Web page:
Passengers Stuck For 5 Hours In Terrifying Undersea Tunnel After France-UK Train Breaks Down

by Sushmita Mahanta
Passengers Stuck For 5 Hours In Terrifying Undersea Tunnel After France-UK Train Breaks Down

The Eurotunnel Le Shuttle service that runs from Calais in France to Folkestone in the UK broke down on Tuesday, leaving passengers stranded inside the Channel undersea tunnel for five hours. Later, the passengers were transferred to a separate passenger shuttle via the service tunnel, to return to the Folkestone terminal. However, according to a report by the Guardian, some passengers on the Calais side were told to stay away from the terminal until 6 am on Wednesday, which led to large queues forming at the shuttle terminal. Read on to know more about what led to the terrifying incident in the undersea tunnel.

The Undersea Tunnel Incident Started When The Train’s Alarms Went Off

According to several sources, Le Shuttle revealed the incident started when the train’s alarms went off, and the investigation on the same is being carried out currently.
“The Shuttle was brought to a controlled stop and inspected. As a precautionary measure, for their safety and comfort, we transferred the passengers on-board to another shuttle, via the service tunnel,” a Le shuttle spokesman was quoted saying. Later Le Shuttle took to Instagram to tweet about the undersea tunnel incident and wrote, “A train has broken down in the tunnel and we are in the process of transferring customers to a separate passenger shuttle via the service tunnel, to return to our Folkestone terminal. We apologise sincerely for this inconvenience.”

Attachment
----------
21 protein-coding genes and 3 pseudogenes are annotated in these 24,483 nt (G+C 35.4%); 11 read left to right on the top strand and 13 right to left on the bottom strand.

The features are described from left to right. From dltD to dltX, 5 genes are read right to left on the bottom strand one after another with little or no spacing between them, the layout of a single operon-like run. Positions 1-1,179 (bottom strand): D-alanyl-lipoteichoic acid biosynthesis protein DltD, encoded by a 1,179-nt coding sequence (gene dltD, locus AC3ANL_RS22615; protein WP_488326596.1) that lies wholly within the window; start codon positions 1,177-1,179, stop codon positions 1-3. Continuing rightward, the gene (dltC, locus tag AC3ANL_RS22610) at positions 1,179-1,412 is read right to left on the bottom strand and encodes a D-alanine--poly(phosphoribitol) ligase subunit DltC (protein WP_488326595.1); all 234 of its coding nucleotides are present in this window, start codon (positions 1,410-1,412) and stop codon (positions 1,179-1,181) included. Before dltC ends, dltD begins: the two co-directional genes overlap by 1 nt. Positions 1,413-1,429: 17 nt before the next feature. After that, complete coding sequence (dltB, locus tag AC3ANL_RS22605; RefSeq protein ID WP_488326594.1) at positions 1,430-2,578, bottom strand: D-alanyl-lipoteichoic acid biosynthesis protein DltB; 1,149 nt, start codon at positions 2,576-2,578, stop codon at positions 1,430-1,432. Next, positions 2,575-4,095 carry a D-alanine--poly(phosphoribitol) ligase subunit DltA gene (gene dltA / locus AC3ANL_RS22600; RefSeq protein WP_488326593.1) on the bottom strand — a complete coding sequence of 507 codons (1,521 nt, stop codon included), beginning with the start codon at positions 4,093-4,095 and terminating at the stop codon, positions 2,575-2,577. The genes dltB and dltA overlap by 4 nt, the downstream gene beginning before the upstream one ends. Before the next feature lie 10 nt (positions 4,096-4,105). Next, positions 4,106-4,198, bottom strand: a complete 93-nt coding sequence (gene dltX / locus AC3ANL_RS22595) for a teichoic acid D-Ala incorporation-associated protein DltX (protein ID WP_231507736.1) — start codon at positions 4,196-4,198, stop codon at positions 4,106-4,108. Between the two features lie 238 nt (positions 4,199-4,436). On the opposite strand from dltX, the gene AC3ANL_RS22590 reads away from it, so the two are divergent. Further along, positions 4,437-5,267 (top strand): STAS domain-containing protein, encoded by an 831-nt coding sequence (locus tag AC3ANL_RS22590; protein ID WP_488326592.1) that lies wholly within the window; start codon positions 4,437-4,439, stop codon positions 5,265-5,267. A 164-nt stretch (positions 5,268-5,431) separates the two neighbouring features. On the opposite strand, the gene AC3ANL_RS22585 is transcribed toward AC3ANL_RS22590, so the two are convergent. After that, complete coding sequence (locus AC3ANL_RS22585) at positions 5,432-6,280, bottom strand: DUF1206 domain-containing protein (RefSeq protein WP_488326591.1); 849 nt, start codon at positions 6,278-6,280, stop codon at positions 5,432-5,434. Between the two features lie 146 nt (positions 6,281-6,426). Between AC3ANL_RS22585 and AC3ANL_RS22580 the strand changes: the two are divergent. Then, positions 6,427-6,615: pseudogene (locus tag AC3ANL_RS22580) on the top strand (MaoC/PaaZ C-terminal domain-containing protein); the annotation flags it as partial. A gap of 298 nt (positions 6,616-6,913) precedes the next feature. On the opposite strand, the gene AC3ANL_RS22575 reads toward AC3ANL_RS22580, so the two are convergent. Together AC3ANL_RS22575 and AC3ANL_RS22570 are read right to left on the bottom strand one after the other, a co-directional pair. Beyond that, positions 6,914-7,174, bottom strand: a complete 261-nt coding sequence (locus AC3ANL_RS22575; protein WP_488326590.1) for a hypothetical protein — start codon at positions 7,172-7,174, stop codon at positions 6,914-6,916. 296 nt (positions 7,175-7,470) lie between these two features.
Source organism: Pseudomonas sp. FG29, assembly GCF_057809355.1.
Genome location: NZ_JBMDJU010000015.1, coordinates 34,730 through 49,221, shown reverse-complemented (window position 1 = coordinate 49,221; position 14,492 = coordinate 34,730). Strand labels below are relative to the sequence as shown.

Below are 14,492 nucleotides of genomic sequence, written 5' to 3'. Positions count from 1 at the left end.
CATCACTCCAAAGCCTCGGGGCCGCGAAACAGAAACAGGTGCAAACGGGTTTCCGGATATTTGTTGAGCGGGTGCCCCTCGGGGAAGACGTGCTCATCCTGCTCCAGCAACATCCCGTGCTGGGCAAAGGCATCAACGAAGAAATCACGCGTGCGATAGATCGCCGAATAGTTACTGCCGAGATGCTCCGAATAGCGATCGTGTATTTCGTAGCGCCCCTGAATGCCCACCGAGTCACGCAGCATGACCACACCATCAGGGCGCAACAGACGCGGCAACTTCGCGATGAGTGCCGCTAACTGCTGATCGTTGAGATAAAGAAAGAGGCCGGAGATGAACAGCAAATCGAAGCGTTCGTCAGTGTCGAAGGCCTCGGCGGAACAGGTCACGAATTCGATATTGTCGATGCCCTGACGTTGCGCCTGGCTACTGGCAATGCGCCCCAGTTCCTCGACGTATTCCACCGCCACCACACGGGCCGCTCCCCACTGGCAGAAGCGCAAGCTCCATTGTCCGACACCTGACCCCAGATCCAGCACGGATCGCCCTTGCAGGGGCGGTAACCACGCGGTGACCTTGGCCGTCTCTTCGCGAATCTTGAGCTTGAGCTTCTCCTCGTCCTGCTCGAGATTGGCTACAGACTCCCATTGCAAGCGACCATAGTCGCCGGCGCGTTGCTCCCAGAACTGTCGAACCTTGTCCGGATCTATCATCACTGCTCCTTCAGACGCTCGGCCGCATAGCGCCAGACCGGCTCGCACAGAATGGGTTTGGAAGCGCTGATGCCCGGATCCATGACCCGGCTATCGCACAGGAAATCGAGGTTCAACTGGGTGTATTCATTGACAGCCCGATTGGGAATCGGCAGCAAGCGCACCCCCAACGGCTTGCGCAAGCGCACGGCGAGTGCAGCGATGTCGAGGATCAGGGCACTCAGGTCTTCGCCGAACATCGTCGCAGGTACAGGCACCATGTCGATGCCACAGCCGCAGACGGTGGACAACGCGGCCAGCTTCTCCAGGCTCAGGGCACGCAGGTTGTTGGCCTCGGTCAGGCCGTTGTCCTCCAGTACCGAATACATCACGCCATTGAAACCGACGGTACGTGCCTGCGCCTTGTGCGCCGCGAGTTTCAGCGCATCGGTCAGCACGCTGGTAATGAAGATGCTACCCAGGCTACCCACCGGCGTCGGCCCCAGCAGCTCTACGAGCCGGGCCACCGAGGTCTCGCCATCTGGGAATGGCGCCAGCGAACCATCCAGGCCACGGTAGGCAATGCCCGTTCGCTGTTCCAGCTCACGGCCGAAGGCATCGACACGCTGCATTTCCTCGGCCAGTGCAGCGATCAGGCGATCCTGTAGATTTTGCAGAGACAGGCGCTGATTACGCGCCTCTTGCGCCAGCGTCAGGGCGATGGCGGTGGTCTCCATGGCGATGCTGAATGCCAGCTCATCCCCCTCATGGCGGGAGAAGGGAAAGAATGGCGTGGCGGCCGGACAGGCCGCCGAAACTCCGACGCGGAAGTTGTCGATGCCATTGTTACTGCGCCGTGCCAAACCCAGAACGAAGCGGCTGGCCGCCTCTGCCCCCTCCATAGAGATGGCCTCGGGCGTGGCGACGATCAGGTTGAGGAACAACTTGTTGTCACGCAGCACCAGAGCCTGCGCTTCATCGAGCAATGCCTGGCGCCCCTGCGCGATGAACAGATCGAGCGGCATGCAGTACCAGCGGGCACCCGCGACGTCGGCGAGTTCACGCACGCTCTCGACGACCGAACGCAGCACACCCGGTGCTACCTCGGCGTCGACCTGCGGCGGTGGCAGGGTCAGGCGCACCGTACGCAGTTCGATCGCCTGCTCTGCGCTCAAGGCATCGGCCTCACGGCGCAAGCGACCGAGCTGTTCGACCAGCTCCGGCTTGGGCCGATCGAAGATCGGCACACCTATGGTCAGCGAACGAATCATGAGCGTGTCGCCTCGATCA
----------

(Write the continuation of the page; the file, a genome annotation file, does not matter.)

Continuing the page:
Reactions of Passengers

The passengers stuck for five hours inside the Undersea Tunnel were terrified and it was apparent from their reactions. “Two hours later, they got us moving a little bit, and then it stopped again. The same problem had happened. It was getting hotter and hotter in the carriage,” revealed a passenger. Another tweeted to Le shuttle while being stuck in the undersea tunnel and wrote, “Hello @LeShuttle. Sitting in the boarding queue at Calais with no idea how long we will be waiting. Been here 4 hours so far. Any worthwhile and meaningful updates on the situation much-appreciated #eurotunnel.” Replying to the same, Eurotunnel Le Shuttle tweeted, “Sorry for the inconvenience caused James, we are working hard to resolve this as quick as we can ^Alex.”

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